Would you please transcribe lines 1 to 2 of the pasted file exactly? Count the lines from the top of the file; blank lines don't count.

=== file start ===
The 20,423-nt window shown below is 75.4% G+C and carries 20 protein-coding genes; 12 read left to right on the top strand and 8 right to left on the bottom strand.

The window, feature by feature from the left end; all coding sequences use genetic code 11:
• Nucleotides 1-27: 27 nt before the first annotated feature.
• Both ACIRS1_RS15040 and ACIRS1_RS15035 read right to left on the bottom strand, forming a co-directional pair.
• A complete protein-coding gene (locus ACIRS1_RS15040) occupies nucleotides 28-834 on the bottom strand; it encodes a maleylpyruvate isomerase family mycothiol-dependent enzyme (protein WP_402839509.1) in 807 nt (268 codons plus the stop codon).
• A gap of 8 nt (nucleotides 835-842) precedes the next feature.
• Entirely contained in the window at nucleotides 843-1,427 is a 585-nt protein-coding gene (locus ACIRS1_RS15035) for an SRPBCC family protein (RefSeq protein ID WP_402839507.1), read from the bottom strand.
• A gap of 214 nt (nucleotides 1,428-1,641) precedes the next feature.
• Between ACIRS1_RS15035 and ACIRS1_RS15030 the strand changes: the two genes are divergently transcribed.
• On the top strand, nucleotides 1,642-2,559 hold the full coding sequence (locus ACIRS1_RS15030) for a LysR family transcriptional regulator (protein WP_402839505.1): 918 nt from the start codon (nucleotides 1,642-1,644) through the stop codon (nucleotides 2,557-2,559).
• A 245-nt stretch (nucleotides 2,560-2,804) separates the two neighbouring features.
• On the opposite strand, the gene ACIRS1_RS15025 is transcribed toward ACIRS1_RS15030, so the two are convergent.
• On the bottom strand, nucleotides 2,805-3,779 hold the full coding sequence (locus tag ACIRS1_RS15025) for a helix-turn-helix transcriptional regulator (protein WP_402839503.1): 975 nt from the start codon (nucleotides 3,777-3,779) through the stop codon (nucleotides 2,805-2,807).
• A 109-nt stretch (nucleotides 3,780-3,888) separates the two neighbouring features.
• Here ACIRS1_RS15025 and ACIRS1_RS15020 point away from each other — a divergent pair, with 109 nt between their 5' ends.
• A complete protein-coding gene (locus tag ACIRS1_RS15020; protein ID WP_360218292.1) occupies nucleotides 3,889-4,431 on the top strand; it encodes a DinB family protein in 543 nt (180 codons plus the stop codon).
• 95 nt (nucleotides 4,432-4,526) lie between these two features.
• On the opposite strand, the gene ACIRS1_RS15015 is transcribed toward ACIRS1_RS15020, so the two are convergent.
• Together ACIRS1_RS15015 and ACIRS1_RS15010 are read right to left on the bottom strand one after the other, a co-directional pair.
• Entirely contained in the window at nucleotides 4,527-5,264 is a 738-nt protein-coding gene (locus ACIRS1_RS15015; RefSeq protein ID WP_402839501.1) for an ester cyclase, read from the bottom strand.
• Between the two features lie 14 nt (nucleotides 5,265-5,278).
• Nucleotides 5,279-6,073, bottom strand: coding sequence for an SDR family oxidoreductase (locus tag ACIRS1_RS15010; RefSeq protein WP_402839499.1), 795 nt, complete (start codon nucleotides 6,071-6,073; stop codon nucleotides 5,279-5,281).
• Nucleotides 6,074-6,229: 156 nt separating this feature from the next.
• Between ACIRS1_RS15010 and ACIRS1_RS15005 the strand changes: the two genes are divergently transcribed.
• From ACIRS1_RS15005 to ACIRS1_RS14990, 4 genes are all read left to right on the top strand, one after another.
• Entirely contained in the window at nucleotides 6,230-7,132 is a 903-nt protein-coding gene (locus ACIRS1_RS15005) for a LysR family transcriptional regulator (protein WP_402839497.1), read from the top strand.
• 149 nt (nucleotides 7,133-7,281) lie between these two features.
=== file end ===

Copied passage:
The 20,423-nt window shown below is 75.4% G+C and carries 20 protein-coding genes; 12 read left to right on the top strand and 8 right to left on the bottom strand.

The window, feature by feature from the left end; all coding sequences use genetic code 11: